When the events from the 2015 investigation were raised again in [December] 2017, Scripps itself investigated, strongly encouraging employees to share anything they knew about the prior situation or possible problems since then. Nothing was reported that warranted additional discipline.

Scripps then brought in an outside independent investigator early this year, who also found no evidence of further misconduct by Maddox after his 2015 discipline.

Original article, Monday morning:

Tara Edwards, a former WXYZ reporter, is suing the station in federal court. She accuses morning anchor Malcom Maddox of repeatedly coming on to her and asking "to engage in unwanted and unsolicited sexual acts that she found to be deviant and perverse."

Propositions included asking if he could spit in her mouth and urinate on her during sexual activity, the case alleges. She also accuses him of sending a photo of his penis.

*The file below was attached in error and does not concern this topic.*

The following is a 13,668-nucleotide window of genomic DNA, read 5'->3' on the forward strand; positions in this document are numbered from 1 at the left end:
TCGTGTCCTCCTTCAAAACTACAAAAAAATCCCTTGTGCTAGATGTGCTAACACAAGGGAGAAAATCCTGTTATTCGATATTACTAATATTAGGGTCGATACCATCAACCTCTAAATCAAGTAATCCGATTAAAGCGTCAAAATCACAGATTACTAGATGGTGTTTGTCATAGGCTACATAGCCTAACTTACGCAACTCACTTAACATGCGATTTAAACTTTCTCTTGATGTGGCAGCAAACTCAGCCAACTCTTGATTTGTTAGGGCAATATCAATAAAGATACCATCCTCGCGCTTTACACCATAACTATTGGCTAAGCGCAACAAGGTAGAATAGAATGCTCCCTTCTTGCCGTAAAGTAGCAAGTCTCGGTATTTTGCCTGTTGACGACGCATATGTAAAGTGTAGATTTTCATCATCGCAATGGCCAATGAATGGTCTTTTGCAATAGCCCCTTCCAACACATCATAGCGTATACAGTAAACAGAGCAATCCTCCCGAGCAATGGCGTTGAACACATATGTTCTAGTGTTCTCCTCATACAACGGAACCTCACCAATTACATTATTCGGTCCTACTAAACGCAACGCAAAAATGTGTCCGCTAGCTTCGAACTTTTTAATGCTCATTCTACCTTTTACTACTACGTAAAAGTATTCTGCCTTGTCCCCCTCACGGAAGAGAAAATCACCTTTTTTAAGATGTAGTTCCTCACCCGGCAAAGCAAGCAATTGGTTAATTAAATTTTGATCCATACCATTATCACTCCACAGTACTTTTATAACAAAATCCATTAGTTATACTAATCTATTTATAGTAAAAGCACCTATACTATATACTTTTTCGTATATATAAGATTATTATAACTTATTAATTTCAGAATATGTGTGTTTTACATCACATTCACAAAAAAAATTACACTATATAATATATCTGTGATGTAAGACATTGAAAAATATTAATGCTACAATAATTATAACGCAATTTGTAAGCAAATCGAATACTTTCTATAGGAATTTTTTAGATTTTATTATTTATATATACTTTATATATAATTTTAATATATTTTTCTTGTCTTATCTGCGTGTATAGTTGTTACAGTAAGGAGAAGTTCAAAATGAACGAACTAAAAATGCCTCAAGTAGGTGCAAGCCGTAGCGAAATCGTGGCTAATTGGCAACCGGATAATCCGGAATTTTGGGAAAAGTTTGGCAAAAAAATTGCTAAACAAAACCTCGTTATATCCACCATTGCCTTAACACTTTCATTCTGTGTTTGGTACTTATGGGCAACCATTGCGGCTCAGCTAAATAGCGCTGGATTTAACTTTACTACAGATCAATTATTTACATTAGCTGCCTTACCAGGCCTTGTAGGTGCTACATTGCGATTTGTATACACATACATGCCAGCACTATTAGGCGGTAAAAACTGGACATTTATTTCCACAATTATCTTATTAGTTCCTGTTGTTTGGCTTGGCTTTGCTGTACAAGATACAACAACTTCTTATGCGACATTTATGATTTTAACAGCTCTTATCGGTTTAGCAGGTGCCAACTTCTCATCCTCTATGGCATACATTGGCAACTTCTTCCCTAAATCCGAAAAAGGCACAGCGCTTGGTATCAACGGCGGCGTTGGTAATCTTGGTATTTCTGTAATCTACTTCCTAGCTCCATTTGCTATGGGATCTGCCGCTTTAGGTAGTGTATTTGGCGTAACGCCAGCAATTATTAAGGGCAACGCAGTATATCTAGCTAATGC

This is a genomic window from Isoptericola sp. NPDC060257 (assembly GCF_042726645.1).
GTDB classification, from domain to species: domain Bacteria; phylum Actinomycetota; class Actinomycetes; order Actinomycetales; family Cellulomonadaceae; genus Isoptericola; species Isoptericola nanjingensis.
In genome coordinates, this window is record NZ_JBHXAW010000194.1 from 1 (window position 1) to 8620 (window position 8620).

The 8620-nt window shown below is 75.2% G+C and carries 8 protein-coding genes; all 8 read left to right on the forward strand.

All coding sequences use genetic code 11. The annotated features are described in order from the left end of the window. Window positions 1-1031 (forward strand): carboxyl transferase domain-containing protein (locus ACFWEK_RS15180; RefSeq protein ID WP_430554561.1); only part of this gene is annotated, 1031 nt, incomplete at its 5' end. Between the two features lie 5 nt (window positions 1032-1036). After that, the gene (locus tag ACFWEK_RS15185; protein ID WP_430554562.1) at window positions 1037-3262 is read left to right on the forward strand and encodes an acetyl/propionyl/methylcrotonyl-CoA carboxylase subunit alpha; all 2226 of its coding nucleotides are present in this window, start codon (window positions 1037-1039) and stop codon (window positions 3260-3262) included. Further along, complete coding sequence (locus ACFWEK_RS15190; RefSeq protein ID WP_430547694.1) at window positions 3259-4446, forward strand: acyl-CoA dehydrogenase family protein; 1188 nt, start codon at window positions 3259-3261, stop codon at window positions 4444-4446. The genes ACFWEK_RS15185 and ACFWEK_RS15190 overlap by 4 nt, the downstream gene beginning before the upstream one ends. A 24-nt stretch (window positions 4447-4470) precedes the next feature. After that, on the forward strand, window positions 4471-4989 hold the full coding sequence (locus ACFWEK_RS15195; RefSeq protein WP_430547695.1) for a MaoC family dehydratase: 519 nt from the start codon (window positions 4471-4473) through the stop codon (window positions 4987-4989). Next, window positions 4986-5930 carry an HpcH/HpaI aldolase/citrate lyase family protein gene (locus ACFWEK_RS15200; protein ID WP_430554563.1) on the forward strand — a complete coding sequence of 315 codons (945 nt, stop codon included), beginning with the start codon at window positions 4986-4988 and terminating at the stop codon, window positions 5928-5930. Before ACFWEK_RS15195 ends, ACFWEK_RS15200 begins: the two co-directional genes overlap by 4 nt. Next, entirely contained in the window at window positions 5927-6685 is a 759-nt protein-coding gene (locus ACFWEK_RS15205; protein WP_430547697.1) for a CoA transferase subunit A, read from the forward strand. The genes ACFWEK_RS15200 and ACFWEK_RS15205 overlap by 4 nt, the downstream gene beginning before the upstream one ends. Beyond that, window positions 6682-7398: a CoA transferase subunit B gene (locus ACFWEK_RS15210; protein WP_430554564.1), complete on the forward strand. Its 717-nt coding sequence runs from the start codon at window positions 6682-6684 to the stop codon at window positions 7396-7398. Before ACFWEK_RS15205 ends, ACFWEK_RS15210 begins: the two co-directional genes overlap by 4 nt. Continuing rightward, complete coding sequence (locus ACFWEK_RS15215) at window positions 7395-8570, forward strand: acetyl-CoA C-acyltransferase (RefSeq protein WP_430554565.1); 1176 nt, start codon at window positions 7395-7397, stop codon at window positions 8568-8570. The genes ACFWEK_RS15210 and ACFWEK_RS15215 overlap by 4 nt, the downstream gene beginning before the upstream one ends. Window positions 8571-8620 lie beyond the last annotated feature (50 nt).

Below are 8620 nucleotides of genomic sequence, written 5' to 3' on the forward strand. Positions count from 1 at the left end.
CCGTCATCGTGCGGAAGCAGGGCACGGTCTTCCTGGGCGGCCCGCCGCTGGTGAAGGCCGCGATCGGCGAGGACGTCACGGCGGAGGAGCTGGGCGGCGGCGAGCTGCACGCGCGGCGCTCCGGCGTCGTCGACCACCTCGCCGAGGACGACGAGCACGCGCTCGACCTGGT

Edwards, a 2001 University of Michigan graduate, worked for the station from June 2011 until Dec. 31, 2016. Her 16-page civil rights lawsuit, filed Tuesday in Detroit, says she was subjected to sexual harassment and a hostile work environment. When she complained, the legal filing says, she was "retaliated against, and constructively discharged from her employment." 

Edwards, now living in Texas, seeks $100 million for lost wages and other damages. The defendants are WXYZ and its parent company in Cincinnati, Scripps Media Inc.  

"I was so  helpless, so hopeless," she says at a Tuesday afternoon news conference with attorney Geoffrey Fieger, as tweeted by Tresa Baldas of the Free Press. "I used to think no one would believe my story."

WXYZ did not immediately return a call from Deadline Detroit Tuesday morning for comment. 

Maddox, a former Marine who grew up in Pittsburgh, is married and has three children.

He was placed on administrative leave in December after Rev. W.J. Rideout III, pastor of Our God's People Church in Detroit, publicly accused him of sexual harassment. He returned three weeks later after an internal station investigation.